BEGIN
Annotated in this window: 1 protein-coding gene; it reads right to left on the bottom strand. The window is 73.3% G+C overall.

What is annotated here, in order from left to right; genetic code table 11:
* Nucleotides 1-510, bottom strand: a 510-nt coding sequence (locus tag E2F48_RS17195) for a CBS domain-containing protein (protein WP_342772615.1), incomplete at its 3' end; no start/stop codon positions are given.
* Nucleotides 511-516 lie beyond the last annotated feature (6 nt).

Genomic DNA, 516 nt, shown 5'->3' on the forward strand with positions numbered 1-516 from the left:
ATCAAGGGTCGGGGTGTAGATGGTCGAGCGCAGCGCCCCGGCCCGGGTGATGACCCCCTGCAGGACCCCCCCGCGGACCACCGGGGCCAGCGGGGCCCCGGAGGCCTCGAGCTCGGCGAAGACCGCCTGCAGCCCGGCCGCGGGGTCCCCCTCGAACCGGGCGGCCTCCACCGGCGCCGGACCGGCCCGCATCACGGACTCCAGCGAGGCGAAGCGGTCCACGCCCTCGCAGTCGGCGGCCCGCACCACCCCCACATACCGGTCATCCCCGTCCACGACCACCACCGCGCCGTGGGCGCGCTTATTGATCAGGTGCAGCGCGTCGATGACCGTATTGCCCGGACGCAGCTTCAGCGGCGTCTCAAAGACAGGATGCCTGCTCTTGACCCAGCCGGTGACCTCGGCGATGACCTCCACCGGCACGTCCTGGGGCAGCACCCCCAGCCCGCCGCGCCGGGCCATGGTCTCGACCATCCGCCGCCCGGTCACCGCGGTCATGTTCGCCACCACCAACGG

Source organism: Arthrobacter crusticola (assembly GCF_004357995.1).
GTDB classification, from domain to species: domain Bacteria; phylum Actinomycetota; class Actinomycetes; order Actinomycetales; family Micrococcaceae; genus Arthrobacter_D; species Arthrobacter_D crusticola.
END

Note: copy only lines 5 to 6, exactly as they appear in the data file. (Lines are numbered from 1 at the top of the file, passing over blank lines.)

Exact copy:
Genomic DNA, 516 nt, shown 5'->3' on the forward strand with positions numbered 1-516 from the left:
ATCAAGGGTCGGGGTGTAGATGGTCGAGCGCAGCGCCCCGGCCCGGGTGATGACCCCCTGCAGGACCCCCCCGCGGACCACCGGGGCCAGCGGGGCCCCGGAGGCCTCGAGCTCGGCGAAGACCGCCTGCAGCCCGGCCGCGGGGTCCCCCTCGAACCGGGCGGCCTCCACCGGCGCCGGACCGGCCCGCATCACGGACTCCAGCGAGGCGAAGCGGTCCACGCCCTCGCAGTCGGCGGCCCGCACCACCCCCACATACCGGTCATCCCCGTCCACGACCACCACCGCGCCGTGGGCGCGCTTATTGATCAGGTGCAGCGCGTCGATGACCGTATTGCCCGGACGCAGCTTCAGCGGCGTCTCAAAGACAGGATGCCTGCTCTTGACCCAGCCGGTGACCTCGGCGATGACCTCCACCGGCACGTCCTGGGGCAGCACCCCCAGCCCGCCGCGCCGGGCCATGGTCTCGACCATCCGCCGCCCGGTCACCGCGGTCATGTTCGCCACCACCAACGG